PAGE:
Lawmakers received good news about the state's economy on Monday as economists from the legislature and the governor's office presented positive forecasts to the Joint Budget Committee (JBC).
Colorado's economy continues to outperform the national economy as we experience a growth in jobs, an improving housing market and increasing retail sales, especially automobiles. It is "among the most vibrant in the nation," according to the Legislative Council Staff.
Economists gave state lawmakers good news about Colorado's economy and state revenues in their quarterly forecasts to the Joint Budget Committee today.
Colorado's economy is growing at a steady pace and is outperforming the U.S. economy. In fact, it was growing faster during the summer months than previously thought. The data used for the September forecast has been revised upward, showing stronger growth in jobs and income, according to Natalie Mullis, the Legislative Council Staff's chief economist.
State revenues will fall about $250 million short of appropriations for the fiscal year that ends next week, according testimony today by state economists before the Joint Budget Committee. Estimates from the economists are worse than their projections in March and show that the state's economy was weaker than anticipated in the second quarter.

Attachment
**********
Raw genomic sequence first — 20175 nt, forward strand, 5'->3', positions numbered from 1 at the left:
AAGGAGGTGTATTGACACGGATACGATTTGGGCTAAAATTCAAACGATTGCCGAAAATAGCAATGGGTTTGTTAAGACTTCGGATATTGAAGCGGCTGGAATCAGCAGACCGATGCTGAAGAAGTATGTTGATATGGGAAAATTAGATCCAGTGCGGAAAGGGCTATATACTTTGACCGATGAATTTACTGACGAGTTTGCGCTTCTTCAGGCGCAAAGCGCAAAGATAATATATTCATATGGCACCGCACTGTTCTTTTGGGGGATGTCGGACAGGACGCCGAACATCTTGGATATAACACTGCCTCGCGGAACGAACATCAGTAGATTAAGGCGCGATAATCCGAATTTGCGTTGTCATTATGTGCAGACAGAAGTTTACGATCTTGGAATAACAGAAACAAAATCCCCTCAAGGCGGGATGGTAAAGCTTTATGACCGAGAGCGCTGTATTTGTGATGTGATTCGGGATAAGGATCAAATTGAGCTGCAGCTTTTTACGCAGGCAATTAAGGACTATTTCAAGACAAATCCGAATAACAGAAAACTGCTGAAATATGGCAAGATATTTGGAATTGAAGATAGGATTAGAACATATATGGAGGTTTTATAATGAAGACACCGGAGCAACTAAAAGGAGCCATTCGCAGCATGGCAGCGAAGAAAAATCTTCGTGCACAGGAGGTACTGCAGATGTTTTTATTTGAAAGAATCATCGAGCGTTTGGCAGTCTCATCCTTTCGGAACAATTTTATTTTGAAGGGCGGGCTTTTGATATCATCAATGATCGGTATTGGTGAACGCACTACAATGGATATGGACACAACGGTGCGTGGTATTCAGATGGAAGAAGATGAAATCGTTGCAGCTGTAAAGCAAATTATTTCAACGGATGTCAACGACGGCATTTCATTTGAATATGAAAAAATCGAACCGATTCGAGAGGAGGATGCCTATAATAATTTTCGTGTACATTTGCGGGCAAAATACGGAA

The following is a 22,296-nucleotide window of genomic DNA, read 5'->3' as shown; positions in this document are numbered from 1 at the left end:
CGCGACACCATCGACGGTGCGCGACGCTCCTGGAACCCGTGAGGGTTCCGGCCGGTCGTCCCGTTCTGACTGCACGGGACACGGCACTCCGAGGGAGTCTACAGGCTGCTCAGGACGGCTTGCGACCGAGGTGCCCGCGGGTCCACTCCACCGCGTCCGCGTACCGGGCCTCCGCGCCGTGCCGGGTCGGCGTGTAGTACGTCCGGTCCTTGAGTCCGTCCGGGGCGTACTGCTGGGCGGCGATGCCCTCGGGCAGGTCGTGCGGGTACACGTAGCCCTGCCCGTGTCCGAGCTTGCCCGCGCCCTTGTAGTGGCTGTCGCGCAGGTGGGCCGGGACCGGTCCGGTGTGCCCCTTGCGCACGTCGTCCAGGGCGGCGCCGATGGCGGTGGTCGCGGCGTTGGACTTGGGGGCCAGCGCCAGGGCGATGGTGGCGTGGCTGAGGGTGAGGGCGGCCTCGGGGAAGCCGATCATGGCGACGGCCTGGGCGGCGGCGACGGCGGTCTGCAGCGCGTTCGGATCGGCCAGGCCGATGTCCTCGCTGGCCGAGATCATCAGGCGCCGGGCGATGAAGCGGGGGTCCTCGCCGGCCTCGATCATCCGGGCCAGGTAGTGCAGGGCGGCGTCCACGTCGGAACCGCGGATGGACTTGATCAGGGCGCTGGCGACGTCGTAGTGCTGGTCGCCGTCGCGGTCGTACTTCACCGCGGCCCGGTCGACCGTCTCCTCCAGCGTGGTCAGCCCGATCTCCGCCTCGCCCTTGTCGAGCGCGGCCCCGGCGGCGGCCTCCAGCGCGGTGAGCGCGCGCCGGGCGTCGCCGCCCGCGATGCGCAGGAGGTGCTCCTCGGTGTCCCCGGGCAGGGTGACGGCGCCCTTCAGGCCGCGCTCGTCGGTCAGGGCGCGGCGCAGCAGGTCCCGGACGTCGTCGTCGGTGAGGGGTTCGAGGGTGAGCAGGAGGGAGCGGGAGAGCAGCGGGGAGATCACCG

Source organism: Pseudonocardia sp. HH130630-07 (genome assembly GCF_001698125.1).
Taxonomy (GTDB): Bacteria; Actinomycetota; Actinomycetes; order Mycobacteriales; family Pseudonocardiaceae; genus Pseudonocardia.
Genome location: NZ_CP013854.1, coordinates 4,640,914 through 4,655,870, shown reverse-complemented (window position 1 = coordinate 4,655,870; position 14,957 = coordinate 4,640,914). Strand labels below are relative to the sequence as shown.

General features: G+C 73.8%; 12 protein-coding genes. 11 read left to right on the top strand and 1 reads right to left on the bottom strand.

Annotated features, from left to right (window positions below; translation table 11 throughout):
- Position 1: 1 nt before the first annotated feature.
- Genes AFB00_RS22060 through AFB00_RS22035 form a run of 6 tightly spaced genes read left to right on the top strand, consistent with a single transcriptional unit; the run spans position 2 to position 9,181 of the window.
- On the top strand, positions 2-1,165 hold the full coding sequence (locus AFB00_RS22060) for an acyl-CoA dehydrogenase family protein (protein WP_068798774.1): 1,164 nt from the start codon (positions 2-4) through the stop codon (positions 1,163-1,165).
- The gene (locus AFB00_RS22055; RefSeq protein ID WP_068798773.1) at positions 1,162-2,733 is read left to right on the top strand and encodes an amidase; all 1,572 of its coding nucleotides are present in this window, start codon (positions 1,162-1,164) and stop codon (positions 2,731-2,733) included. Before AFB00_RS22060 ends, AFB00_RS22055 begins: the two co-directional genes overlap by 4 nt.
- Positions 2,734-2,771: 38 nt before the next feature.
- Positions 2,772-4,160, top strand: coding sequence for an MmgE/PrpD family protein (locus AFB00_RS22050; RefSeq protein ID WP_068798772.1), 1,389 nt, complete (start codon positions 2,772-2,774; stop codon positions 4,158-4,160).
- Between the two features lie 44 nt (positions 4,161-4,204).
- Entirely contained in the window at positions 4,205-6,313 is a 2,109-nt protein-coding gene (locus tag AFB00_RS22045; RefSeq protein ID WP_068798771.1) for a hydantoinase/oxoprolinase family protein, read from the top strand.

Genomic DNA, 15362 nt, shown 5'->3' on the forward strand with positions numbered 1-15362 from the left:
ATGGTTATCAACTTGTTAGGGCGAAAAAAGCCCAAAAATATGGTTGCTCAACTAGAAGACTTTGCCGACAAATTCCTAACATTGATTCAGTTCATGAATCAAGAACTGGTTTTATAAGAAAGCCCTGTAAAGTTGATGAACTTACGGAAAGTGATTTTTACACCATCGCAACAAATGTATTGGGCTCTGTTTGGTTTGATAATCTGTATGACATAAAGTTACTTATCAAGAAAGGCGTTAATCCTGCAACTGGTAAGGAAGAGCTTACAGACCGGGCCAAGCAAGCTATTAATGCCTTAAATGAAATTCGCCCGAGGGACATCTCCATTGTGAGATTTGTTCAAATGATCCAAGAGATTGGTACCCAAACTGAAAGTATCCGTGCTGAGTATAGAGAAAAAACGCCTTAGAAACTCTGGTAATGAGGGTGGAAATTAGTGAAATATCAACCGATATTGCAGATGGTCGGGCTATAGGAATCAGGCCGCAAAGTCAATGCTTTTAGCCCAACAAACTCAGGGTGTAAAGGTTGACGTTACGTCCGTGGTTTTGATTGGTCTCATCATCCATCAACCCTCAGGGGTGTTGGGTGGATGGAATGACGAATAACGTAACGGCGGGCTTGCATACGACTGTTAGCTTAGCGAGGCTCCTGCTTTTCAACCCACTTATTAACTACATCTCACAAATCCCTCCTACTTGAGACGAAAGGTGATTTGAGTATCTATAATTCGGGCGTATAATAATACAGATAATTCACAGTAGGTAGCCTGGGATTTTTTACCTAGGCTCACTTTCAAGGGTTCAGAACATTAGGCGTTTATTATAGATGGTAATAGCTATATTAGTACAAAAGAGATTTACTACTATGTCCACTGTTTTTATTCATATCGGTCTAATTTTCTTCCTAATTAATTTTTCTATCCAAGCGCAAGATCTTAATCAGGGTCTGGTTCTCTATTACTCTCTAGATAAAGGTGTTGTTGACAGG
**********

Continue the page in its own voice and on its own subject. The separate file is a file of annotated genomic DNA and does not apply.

The most recent quarterly revenue estimates by state economists were released on Dec. 12. While there are considerable differences between the two sets of numbers, both estimates project a drop in state revenues since the beginning of the fiscal year.
State economists released quarterly estimates for state revenues on Wednesday. The Legislative Council staff and the governor????????s Office of State Planning and Budgeting see continued growth in Colorado????????s economy. Both agencies project the state will retain more revenue in the current fiscal year than they estimated in March.
This memorandum outlines the potential cuts submitted to the OSPB in preparation for the FY 2006-07 budget. Over the last few months the OSPB and the executive departments have collaborated on a program prioritization exercise in preparation for the possible failure of Referendum C. The current revenue projection shows that we must find $365 million in reductions to balance the FY 2006-07 budget.